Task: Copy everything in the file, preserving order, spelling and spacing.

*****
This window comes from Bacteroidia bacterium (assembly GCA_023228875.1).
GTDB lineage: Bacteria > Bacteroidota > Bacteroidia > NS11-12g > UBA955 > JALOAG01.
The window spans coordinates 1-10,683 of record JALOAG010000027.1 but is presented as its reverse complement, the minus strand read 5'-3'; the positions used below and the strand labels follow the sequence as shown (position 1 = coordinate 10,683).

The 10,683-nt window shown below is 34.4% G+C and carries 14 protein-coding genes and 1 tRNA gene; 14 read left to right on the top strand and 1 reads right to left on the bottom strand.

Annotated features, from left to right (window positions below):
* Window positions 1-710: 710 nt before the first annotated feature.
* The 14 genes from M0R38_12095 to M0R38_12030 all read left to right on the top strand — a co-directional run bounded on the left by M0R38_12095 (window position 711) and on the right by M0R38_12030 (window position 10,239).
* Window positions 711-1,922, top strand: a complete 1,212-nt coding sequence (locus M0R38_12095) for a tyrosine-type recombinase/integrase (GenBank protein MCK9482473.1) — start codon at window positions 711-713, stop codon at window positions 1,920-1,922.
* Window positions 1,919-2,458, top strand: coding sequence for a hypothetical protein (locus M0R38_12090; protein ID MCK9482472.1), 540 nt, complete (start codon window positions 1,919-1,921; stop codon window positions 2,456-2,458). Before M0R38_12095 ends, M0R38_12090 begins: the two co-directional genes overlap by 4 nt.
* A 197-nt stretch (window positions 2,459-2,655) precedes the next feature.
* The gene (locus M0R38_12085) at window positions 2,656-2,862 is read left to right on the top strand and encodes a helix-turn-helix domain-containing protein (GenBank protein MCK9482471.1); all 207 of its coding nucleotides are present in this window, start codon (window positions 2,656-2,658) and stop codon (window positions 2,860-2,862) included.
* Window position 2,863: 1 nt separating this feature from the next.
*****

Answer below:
This window comes from Bacteroidia bacterium (assembly GCA_023228875.1).
GTDB lineage: Bacteria > Bacteroidota > Bacteroidia > NS11-12g > UBA955 > JALOAG01.
The window spans coordinates 1-10,683 of record JALOAG010000027.1 but is presented as its reverse complement, the minus strand read 5'-3'; the positions used below and the strand labels follow the sequence as shown (position 1 = coordinate 10,683).

The 10,683-nt window shown below is 34.4% G+C and carries 14 protein-coding genes and 1 tRNA gene; 14 read left to right on the top strand and 1 reads right to left on the bottom strand.

Annotated features, from left to right (window positions below):
* Window positions 1-710: 710 nt before the first annotated feature.
* The 14 genes from M0R38_12095 to M0R38_12030 all read left to right on the top strand — a co-directional run bounded on the left by M0R38_12095 (window position 711) and on the right by M0R38_12030 (window position 10,239).
* Window positions 711-1,922, top strand: a complete 1,212-nt coding sequence (locus M0R38_12095) for a tyrosine-type recombinase/integrase (GenBank protein MCK9482473.1) — start codon at window positions 711-713, stop codon at window positions 1,920-1,922.
* Window positions 1,919-2,458, top strand: coding sequence for a hypothetical protein (locus M0R38_12090; protein ID MCK9482472.1), 540 nt, complete (start codon window positions 1,919-1,921; stop codon window positions 2,456-2,458). Before M0R38_12095 ends, M0R38_12090 begins: the two co-directional genes overlap by 4 nt.
* A 197-nt stretch (window positions 2,459-2,655) precedes the next feature.
* The gene (locus M0R38_12085) at window positions 2,656-2,862 is read left to right on the top strand and encodes a helix-turn-helix domain-containing protein (GenBank protein MCK9482471.1); all 207 of its coding nucleotides are present in this window, start codon (window positions 2,656-2,658) and stop codon (window positions 2,860-2,862) included.
* Window position 2,863: 1 nt separating this feature from the next.